By Tony Massarotti, 98.5 The Sports Hub
Well, so much for the Jalen Beeks experiment: four innings, seven hits, six runs, three walks, one home run. And yet another reason to look at the Red Sox’ once-vaunted player development operation and wonder what the heck has happened to it.
In case you missed it, the Red Sox called up Beeks, a soon-to-be 25-year-old left-hander, to make his debut on Thursday night against the Detroit Tigers. Independent of the pitching line, the results were less-than-impressive. Beeks looked extremely ordinary, which wouldn’t be a big deal if the Red Sox had a player development operation that was inspiring more confidence these days.
But they don’t.
All of this brings us back to Dave Dombrowski, the Red Sox president of baseball operations whose worlds collided over the last three days at Fenway Park. Dombrowski joined the Red Sox after being fired by the Tigers, who visited Fenway this week. The series subsequently featured two of the worst farm systems in baseball right now, according to Baseball America – which is essentially to baseball what the Central Scouting Bureau is to hockey.
Here is what Baseball America said about both organizations at the beginning of the season – and please note that we’ve outlined the organization’s rankings in recent years leading up to this one:
As you can see, the Tigers rank 21st, which, incredibly, is their highest ranking since 2007. The Red Sox have slipped to 24th, continuing a precipitous drop over the last two years.
The common thread in both: Dombrowski.
Now look, Dombrowski’s role here was clear when the Red Sox brought him here: they wanted to get back to annual World Series contender status. But if you read the above “Skinny” on the Red Sox, you should be holding your breath. According to Baseball America, Jay Groome and Michael Chavis were the only potential everyday regulars in the Boston system entering this year. The former has since undergone season-ending elbow surgery (and wasn’t pitching well long before it) and the latter has been suspended for PED use. In Chavis’ case, his minor league career had been a bust before an eyebrow-raising 2017 season, after which he got popped.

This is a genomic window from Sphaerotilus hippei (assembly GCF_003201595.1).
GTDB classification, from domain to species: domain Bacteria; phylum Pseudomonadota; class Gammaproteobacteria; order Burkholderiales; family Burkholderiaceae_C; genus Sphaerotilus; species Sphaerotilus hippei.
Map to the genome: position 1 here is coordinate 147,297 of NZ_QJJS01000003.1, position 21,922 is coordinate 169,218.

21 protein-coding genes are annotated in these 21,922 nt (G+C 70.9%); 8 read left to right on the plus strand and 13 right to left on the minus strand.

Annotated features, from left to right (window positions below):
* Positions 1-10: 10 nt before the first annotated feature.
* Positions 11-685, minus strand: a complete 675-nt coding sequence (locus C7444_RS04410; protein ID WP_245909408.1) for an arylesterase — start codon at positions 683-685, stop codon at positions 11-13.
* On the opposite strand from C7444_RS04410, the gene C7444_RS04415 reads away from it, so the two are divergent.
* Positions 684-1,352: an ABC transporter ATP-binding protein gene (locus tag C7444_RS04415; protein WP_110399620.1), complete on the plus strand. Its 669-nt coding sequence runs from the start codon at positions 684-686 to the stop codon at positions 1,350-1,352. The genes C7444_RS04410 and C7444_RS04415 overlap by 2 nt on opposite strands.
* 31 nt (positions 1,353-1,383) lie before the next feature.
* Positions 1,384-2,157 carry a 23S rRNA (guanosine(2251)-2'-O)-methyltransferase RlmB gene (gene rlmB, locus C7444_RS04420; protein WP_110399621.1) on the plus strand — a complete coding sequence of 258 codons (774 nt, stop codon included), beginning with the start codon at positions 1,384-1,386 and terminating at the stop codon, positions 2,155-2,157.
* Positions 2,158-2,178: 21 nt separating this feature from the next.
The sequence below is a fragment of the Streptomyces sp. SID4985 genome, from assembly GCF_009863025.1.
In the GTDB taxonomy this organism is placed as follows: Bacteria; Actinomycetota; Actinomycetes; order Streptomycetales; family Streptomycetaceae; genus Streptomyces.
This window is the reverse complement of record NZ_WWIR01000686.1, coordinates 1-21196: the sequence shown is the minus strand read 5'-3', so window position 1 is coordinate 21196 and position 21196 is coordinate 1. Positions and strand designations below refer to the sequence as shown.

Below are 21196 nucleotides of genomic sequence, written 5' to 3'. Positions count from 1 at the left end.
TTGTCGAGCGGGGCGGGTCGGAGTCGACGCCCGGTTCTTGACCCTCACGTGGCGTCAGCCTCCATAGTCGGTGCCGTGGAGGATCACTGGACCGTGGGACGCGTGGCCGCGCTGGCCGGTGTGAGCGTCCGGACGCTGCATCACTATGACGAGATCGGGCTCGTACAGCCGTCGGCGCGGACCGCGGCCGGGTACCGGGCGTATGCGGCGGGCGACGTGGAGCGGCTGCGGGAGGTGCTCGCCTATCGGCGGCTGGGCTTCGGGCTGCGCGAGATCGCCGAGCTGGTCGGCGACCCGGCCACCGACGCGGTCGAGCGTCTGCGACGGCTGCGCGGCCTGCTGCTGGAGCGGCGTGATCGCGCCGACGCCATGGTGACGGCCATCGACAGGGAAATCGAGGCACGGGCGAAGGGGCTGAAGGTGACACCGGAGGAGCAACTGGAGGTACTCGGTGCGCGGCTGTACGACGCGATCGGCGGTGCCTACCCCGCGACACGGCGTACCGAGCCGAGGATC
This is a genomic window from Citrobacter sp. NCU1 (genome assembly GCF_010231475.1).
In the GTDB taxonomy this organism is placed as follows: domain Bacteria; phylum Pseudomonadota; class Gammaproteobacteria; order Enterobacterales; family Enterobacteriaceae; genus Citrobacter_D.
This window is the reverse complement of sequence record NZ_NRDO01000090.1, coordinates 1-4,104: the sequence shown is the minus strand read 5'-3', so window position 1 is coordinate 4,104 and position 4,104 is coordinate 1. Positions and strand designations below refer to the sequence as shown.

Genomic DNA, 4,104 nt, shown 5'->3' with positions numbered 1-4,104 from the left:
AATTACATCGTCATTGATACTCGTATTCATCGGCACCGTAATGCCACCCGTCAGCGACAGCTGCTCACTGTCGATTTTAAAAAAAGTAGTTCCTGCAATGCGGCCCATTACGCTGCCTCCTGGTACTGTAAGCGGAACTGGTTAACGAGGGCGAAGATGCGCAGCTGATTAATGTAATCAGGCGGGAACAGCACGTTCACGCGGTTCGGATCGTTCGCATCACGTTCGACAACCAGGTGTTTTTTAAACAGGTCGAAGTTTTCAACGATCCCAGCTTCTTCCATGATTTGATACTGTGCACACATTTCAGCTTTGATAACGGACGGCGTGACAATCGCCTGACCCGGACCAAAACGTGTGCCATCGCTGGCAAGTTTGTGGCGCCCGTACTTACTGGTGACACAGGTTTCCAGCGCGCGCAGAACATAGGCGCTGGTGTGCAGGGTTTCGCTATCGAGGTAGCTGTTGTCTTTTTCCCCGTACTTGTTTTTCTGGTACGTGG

So last night, someone like Beeks had the chance to be, for the Red Sox, a winning scratch ticket. The result? No dice. (For what it’s worth, I asked one longtime major league evaluator for a scouting report on Beeks before Thursday’s game and he indicated to me that he’d never heard of the lefty.)
Now look, many of the young players whom Dombrowski has traded out of the Boston farm system in recent years – with the exception of Travis Shaw – have not panned out in other organizations. But that’s not the point. The point is that Dombrowski really hasn’t replaced them in the Boston organization. Last year’s first-round pick, pitcher Tanner Houck, has been a bust thus far in the minors. Groome, who has also failed to live up to his potential, was the first pick made under Dombrowski’s watch. Before Dombrowski’s arrival, the Red Sox whiffed on Trey Ball (selected under Ben Cherington, No. 7 overall in 2013) and on Chavis, who was selected in the first round in 2015.
You just can’t miss on that many consecutive first-round picks and expect to have a decent farm system.
Now, in the Red Sox’ defense, it hasn’t been all bad and they have had some bad luck. Andrew Benintendi was their first-round pick in 2015 and looks like a budding star. (The smallish Benintendi homered again last night and packs more punch than a shot of tequila.) There was also the tragic story of prospect Daniel Flores, a highly regarded Venezuelan catcher who unexpectedly and rapidly deteriorated late last fall before passing away from a rare form of testicular cancer.
Just the same, Dombrowski’s track record this week was impossible to ignore. The Tigers are on the way back, according to Baseball America, but only after restocking their system with drafts and trades (like the one of Justin Verlander to Houston) made after Dombrowski’s departure. And the Red Sox seem to have sunk into player development oblivion.
Meanwhile, the annual trading deadline is approaching. The Red Sox have needs, as do the New York Yankees and Houston Astros, Boston’s primary competitors in the American League. Those teams will be contending with one another off the field, too, angling for the best available talent before July 31.
Which brings us to the question:
How are the Red Sox going to help themselves when they seemingly don’t have anything to deal?